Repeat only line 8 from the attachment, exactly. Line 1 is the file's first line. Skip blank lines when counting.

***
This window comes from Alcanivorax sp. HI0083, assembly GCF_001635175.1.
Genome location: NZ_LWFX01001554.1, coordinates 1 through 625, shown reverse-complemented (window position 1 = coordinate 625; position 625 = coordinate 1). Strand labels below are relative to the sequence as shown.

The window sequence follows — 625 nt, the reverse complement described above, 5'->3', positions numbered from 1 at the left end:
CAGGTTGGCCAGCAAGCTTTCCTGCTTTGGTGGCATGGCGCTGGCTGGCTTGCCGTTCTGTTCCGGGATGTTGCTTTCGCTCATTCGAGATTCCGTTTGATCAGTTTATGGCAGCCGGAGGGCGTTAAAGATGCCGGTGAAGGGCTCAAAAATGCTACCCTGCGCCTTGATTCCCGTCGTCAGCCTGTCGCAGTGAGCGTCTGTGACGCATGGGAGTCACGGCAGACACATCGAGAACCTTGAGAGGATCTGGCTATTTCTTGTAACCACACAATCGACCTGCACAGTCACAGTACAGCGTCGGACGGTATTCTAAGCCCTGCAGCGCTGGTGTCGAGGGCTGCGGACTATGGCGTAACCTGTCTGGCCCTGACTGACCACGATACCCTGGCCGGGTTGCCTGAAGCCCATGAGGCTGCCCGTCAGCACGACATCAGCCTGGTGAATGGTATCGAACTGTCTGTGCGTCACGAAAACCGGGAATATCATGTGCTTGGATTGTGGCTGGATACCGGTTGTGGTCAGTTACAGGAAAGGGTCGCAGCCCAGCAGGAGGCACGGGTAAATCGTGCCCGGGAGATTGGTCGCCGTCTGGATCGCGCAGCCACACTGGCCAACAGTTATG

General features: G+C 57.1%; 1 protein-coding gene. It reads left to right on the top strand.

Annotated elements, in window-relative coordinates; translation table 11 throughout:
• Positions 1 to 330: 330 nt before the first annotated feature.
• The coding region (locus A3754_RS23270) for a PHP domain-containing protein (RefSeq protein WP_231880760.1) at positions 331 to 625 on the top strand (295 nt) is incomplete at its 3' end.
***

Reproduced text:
• The coding region (locus A3754_RS23270) for a PHP domain-containing protein (RefSeq protein WP_231880760.1) at positions 331 to 625 on the top strand (295 nt) is incomplete at its 3' end.